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Emergency Help & Advice

Night Shelters and Hostels

An emergency hostel or nightshelter may be able to provide you with a bed for a few nights if you are homeless and have nowhere to stay. They are usually run by housing associations, charities or the local council.

Most nightshelters provide a free basic place to stay for a few nights and often some food. Nightshelters are a useful option if you don't have money for housing, but are not entitled to claim housing benefit. Many nightshelters are set up temporarily in churches, offices or schools that aren't being used. The accommodation is usually shared.

Hostels are usually less basic and will ask you to pay. In some places you may get your own room but in most you will have to share a bedroom with someone of the same sex. Most hostels don't accept couples, but some do.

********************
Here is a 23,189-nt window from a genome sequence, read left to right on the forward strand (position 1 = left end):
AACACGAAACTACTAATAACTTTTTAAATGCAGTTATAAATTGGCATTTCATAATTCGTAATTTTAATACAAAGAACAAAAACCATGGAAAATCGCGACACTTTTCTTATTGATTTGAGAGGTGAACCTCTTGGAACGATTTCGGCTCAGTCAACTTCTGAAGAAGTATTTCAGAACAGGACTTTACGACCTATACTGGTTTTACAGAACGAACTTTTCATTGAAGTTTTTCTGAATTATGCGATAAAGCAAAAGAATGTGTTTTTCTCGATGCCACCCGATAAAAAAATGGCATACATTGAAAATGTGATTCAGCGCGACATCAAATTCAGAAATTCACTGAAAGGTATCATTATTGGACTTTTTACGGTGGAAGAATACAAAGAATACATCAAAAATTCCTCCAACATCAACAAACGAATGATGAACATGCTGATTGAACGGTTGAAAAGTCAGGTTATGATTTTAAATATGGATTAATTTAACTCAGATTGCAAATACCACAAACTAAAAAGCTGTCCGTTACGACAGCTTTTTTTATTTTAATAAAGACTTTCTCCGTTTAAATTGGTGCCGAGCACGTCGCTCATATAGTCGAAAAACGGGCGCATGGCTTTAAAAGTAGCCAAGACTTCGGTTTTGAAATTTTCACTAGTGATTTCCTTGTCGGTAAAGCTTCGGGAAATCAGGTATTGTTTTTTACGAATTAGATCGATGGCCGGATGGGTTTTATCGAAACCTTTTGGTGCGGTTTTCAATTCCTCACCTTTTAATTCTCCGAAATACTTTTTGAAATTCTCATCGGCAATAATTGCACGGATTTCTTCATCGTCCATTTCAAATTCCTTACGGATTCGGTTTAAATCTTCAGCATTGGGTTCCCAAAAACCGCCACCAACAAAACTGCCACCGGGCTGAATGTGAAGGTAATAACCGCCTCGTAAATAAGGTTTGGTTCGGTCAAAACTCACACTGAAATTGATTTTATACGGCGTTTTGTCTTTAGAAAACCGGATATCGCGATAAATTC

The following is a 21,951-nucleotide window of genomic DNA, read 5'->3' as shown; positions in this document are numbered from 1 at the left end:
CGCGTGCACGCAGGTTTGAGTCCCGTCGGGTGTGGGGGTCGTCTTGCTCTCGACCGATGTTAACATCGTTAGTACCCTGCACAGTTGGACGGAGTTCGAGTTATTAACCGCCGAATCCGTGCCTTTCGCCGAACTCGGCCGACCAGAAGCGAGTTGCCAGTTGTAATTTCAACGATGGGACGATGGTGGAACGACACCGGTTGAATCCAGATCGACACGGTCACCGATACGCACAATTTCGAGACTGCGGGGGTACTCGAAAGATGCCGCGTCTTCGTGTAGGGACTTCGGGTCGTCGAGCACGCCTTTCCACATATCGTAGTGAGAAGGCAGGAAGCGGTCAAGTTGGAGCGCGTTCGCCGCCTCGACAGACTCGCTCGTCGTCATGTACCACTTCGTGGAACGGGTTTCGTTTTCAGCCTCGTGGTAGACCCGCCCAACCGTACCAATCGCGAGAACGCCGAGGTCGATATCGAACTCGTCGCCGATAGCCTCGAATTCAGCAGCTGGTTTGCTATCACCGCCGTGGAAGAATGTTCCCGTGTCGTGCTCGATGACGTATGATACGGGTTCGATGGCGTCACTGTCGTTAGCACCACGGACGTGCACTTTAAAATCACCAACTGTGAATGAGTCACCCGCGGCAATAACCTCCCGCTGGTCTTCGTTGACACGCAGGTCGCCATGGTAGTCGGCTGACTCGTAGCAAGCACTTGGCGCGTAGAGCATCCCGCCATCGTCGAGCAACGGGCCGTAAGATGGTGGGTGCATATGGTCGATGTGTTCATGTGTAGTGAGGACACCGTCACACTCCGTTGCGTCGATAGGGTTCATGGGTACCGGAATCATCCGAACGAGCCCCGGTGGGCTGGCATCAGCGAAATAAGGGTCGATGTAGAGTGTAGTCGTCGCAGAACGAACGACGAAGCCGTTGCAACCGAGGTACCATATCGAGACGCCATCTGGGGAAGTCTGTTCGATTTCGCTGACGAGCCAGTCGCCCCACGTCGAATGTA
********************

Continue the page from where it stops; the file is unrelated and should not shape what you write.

Emergency hostels may have shared facilities such as kitchens and bathrooms. Some hostels provide meals but you usually have to pay for them. You can be asked to leave if you fall behind with your payments. 

Direct access hostels will accept people at the door if they have room, but it's best to phone first to check. You might be turned away if you arrive when the hostel is full.

Some hostels only help certain groups of people, such as:

  • single young people
  • people with drug or alcohol addictions
  • people with mental health problems
  • people who have been sleeping on the streets for a long time

For more information on shelters and hostels in your area, contact the free Shelter Helpline on 0808 800 4444.

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